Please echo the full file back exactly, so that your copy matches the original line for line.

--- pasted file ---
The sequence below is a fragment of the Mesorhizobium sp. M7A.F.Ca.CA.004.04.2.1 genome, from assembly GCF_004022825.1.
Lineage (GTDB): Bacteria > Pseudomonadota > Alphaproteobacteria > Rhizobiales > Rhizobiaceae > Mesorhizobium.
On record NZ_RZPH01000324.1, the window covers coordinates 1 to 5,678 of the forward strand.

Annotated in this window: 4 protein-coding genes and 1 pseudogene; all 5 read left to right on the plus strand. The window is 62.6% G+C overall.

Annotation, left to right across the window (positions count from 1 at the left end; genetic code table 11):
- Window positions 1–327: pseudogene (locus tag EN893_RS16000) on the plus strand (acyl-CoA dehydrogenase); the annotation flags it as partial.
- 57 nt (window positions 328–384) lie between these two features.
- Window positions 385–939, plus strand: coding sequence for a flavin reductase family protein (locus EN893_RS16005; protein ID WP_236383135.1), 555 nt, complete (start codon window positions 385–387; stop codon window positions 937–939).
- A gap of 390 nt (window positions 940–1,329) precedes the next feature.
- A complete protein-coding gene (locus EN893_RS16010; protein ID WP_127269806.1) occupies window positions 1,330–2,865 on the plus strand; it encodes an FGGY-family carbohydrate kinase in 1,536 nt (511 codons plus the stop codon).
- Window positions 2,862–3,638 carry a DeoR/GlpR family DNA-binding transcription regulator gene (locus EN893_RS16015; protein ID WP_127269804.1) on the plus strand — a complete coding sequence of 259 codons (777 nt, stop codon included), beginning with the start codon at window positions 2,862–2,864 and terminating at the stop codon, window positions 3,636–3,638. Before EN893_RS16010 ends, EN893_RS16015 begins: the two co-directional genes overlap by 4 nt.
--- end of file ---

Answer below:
The sequence below is a fragment of the Mesorhizobium sp. M7A.F.Ca.CA.004.04.2.1 genome, from assembly GCF_004022825.1.
Lineage (GTDB): Bacteria > Pseudomonadota > Alphaproteobacteria > Rhizobiales > Rhizobiaceae > Mesorhizobium.
On record NZ_RZPH01000324.1, the window covers coordinates 1 to 5,678 of the forward strand.

Annotated in this window: 4 protein-coding genes and 1 pseudogene; all 5 read left to right on the plus strand. The window is 62.6% G+C overall.

Annotation, left to right across the window (positions count from 1 at the left end; genetic code table 11):
- Window positions 1–327: pseudogene (locus tag EN893_RS16000) on the plus strand (acyl-CoA dehydrogenase); the annotation flags it as partial.
- 57 nt (window positions 328–384) lie between these two features.
- Window positions 385–939, plus strand: coding sequence for a flavin reductase family protein (locus EN893_RS16005; protein ID WP_236383135.1), 555 nt, complete (start codon window positions 385–387; stop codon window positions 937–939).
- A gap of 390 nt (window positions 940–1,329) precedes the next feature.
- A complete protein-coding gene (locus EN893_RS16010; protein ID WP_127269806.1) occupies window positions 1,330–2,865 on the plus strand; it encodes an FGGY-family carbohydrate kinase in 1,536 nt (511 codons plus the stop codon).
- Window positions 2,862–3,638 carry a DeoR/GlpR family DNA-binding transcription regulator gene (locus EN893_RS16015; protein ID WP_127269804.1) on the plus strand — a complete coding sequence of 259 codons (777 nt, stop codon included), beginning with the start codon at window positions 2,862–2,864 and terminating at the stop codon, window positions 3,636–3,638. Before EN893_RS16010 ends, EN893_RS16015 begins: the two co-directional genes overlap by 4 nt.